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Bebop Spoken There

Dewey Redman: "When Trane came to Bop City in San Francisco and told me he liked the way I played, I stayed high off that forever." - (Downbeat June 1980.)

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Nick Brignola: “I got to talk to John Coltrane before he was John Coltrane!” – (Jazz Journal April 1991)

Archives.

Today Tuesday January 17

Afternoon.
?????
Evening.
Jam Session - Jazz Café, 25 Pink Lane, Newcastle NE1 5DW. 8pm. Free. Sitters-in welcome.
Charles Gordon (solo piano) - Redwood Bar, Vermont Hotel, Newcastle. 10pm - midnight. Free.
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To the best of our knowledge, details of the above events are correct but may be subject to alteration.

Tuesday, July 12, 2016

The Hughie Aitchison Story on Record. Tracks 1 and 1a

My favourite tipple, at the Jazz Café, is a bottle of Geordie Jazz. It's also the ideal brew to indulge in whilst listening to this brand of Geordie Jazz as it was when young men of the 1950s were stretching their musical legs. Hughie Aitchison and his longtime sidekick Ronnie McLean were two such preachers of Jazz Revivalism working with, and often against,  the beboppers. Both sides oblivious to the threat of Rock 'n' Roll.
This compilation by Hughie's son Colin has so many memories that I can only treat them track by track and, as such, totally unable to do it in one go so just pick up on my day to day ramblings of what is a historic document.
The opening track - Keep Your Feet Still Geordie Hinnie - tells us that this track by Stan Wilde's Wilde Cats couldn't have been recorded anywhere else but in the northeast - Durham Jazz Club to be precise although, where Durham Jazz Club held forth on June 25, 1950, remains a mystery.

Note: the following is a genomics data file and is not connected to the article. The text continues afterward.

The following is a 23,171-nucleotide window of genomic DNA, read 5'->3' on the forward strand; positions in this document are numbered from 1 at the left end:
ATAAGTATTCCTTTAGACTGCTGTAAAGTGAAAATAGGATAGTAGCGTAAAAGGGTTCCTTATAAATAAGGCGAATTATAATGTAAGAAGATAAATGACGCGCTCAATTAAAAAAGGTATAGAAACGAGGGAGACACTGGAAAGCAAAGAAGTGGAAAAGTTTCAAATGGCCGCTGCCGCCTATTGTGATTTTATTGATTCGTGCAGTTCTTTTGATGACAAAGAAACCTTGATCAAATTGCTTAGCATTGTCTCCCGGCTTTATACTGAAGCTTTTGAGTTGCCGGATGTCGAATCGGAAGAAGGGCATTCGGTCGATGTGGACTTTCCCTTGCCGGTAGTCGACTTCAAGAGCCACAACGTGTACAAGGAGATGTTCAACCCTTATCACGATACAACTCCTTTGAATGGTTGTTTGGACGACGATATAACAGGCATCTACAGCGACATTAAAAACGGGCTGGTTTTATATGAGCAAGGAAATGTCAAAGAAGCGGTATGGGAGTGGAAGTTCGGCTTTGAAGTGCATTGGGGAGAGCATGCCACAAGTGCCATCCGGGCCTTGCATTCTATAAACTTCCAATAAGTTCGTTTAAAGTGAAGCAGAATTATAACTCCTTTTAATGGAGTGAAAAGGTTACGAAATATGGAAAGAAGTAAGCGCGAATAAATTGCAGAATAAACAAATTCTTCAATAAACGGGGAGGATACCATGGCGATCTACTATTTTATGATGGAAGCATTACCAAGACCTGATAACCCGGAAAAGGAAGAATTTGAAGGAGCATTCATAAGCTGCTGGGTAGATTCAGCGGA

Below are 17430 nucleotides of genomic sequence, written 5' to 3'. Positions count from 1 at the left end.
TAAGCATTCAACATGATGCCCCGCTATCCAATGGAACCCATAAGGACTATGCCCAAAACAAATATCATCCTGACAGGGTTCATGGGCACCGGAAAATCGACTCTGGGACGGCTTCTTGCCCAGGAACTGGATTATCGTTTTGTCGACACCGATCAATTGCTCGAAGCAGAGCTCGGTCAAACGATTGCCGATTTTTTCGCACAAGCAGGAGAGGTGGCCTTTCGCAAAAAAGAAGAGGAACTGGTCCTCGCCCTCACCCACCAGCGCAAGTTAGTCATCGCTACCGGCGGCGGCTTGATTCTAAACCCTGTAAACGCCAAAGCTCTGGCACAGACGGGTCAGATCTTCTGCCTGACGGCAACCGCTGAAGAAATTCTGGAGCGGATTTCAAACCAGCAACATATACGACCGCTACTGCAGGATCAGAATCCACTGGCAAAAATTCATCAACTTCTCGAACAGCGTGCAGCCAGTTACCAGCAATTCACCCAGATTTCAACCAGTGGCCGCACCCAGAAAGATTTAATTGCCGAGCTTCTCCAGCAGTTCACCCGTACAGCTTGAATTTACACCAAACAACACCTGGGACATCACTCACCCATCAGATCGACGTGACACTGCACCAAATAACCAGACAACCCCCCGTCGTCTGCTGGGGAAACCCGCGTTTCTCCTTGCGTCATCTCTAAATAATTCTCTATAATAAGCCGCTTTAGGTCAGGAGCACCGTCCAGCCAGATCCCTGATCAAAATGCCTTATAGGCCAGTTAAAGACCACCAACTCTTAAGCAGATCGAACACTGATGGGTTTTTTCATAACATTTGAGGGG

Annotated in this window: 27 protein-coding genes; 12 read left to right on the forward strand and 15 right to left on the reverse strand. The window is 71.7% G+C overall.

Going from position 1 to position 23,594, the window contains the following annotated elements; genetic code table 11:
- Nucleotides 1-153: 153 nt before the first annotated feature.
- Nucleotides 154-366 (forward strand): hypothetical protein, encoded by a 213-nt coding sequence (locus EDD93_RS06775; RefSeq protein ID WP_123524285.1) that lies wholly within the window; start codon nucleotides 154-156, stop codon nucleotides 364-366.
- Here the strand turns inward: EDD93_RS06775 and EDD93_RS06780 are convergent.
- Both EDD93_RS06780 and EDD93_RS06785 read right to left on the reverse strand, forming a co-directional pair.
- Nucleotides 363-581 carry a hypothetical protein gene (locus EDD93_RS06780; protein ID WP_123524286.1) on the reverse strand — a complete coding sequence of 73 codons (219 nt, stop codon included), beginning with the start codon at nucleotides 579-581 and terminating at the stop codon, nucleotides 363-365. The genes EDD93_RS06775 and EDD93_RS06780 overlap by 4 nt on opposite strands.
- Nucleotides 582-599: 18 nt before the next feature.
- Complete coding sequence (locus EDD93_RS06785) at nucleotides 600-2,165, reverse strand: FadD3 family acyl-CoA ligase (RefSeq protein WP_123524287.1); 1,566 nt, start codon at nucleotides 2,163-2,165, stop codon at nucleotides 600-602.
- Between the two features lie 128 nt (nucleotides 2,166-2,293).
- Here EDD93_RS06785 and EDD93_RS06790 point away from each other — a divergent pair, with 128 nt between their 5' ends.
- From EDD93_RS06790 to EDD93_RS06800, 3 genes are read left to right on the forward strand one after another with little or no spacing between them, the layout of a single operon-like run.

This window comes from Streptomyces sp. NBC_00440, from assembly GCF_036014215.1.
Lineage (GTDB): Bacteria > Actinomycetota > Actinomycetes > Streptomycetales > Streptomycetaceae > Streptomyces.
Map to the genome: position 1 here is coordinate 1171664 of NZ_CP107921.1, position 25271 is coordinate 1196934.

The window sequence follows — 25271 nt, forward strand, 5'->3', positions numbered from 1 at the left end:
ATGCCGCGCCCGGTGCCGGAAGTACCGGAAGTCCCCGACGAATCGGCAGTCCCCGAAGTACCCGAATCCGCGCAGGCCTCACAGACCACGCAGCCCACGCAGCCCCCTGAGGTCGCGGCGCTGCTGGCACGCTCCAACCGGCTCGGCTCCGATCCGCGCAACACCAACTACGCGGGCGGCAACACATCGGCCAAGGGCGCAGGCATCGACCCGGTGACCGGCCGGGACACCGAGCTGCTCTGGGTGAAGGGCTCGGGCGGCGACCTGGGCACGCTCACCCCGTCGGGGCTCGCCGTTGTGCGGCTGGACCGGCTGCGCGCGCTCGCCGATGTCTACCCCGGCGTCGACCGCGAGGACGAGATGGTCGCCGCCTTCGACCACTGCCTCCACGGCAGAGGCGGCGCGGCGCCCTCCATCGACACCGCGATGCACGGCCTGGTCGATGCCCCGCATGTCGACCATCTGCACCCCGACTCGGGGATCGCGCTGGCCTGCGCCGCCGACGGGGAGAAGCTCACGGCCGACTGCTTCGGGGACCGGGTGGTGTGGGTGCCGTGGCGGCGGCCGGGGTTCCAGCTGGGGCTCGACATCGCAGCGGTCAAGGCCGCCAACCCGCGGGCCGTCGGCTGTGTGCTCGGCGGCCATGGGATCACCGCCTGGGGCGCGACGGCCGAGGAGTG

The recording is as good as can be expected with Hughie's driving, Spanier type lead, McLean's trombone - not as smooth as in later years when Kid Ory gave way to Jack Teagarden and Stan Martin reminding us that he discovered Benny Goodman before Pee Wee Russell (in later years he successfully managed  to merge the two seemingly disparate styles. Alan Brown, later to form the Panama Jazzmen (or was it before?) kept the rhythm section afloat and, on drums, Gordon Prudham!
I knew Prudham from the years he spent working with Ronnie Callaghan at various CIU clubs but hadn't realised he'd been a part of the trad scene but, the adage holds true, if you can play you can play whatever the gig demands. As a matter of non-musical interest, Gordon Prudham made Marshall Walker seem like a stand-up comedian! Marshall will return later.
Nick Downing replaced McLean for At the Jazz Band Ball and, I must confess, Downing is an unfamiliar name to me but he did the business here - was he a student sitting in? Questions to be answered!

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Bebop Spoken Here -- Here, being the north-east of England -- centred in the blues heartland of Newcastle and reaching down to the Tees Delta and looking upwards to the Land of the Kilt.
Not a very original title, I know; not even an accurate one as my taste, whilst centred around the music of Bird and Diz, extends in many directions and I listen to everything from King Oliver to Chick Corea and beyond. Not forgetting the Great American Songbook the contents of which has provided the inspiration for much great jazz and quality popular singing for round about a century.
The idea of this blog is for you to share your thoughts and pass on your comments on discs, gigs, jazz - music in general. If you've been to a gig/concert or heard a CD that knocked you sideways please share your views with us. Tell us about your favourites, your memories, your dislikes.
Lance (Who wishes it to be known that he is not responsible for postings other than his own and that he's not always responsible for them.)
Contact: lanceliddle@gmail.com I look forward to hearing from you.

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